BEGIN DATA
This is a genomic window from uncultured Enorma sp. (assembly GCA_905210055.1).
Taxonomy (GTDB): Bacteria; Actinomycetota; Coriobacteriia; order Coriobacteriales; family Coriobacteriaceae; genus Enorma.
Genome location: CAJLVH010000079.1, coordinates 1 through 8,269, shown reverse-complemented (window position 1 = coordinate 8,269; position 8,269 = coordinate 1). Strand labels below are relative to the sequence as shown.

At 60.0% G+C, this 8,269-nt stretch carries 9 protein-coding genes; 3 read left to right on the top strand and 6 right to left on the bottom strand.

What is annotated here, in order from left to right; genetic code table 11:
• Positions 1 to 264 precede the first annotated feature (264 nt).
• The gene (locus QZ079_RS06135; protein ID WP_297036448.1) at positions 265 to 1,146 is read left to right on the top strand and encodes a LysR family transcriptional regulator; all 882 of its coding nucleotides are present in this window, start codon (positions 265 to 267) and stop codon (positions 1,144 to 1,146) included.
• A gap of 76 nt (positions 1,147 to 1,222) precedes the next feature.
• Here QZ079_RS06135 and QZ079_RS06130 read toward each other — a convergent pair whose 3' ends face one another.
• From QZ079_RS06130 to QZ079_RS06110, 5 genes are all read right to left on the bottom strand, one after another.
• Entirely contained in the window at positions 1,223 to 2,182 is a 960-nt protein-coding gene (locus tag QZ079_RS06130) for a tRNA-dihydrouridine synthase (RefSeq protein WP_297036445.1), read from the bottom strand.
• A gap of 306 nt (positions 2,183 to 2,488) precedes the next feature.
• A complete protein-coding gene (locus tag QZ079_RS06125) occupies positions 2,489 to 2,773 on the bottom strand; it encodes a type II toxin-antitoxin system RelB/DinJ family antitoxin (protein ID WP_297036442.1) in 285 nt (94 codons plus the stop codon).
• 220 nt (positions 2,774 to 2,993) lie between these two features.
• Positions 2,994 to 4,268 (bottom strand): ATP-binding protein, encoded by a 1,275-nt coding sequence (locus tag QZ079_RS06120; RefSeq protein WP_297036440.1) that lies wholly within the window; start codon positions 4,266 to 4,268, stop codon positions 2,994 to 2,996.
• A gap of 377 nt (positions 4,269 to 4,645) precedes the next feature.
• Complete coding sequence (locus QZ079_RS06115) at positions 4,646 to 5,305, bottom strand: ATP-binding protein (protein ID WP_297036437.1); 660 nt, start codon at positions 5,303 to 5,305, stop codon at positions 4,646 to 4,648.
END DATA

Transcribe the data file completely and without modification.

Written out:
This is a genomic window from uncultured Enorma sp. (assembly GCA_905210055.1).
Taxonomy (GTDB): Bacteria; Actinomycetota; Coriobacteriia; order Coriobacteriales; family Coriobacteriaceae; genus Enorma.
Genome location: CAJLVH010000079.1, coordinates 1 through 8,269, shown reverse-complemented (window position 1 = coordinate 8,269; position 8,269 = coordinate 1). Strand labels below are relative to the sequence as shown.

At 60.0% G+C, this 8,269-nt stretch carries 9 protein-coding genes; 3 read left to right on the top strand and 6 right to left on the bottom strand.

What is annotated here, in order from left to right; genetic code table 11:
• Positions 1 to 264 precede the first annotated feature (264 nt).
• The gene (locus QZ079_RS06135; protein ID WP_297036448.1) at positions 265 to 1,146 is read left to right on the top strand and encodes a LysR family transcriptional regulator; all 882 of its coding nucleotides are present in this window, start codon (positions 265 to 267) and stop codon (positions 1,144 to 1,146) included.
• A gap of 76 nt (positions 1,147 to 1,222) precedes the next feature.
• Here QZ079_RS06135 and QZ079_RS06130 read toward each other — a convergent pair whose 3' ends face one another.
• From QZ079_RS06130 to QZ079_RS06110, 5 genes are all read right to left on the bottom strand, one after another.
• Entirely contained in the window at positions 1,223 to 2,182 is a 960-nt protein-coding gene (locus tag QZ079_RS06130) for a tRNA-dihydrouridine synthase (RefSeq protein WP_297036445.1), read from the bottom strand.
• A gap of 306 nt (positions 2,183 to 2,488) precedes the next feature.
• A complete protein-coding gene (locus tag QZ079_RS06125) occupies positions 2,489 to 2,773 on the bottom strand; it encodes a type II toxin-antitoxin system RelB/DinJ family antitoxin (protein ID WP_297036442.1) in 285 nt (94 codons plus the stop codon).
• 220 nt (positions 2,774 to 2,993) lie between these two features.
• Positions 2,994 to 4,268 (bottom strand): ATP-binding protein, encoded by a 1,275-nt coding sequence (locus tag QZ079_RS06120; RefSeq protein WP_297036440.1) that lies wholly within the window; start codon positions 4,266 to 4,268, stop codon positions 2,994 to 2,996.
• A gap of 377 nt (positions 4,269 to 4,645) precedes the next feature.
• Complete coding sequence (locus QZ079_RS06115) at positions 4,646 to 5,305, bottom strand: ATP-binding protein (protein ID WP_297036437.1); 660 nt, start codon at positions 5,303 to 5,305, stop codon at positions 4,646 to 4,648.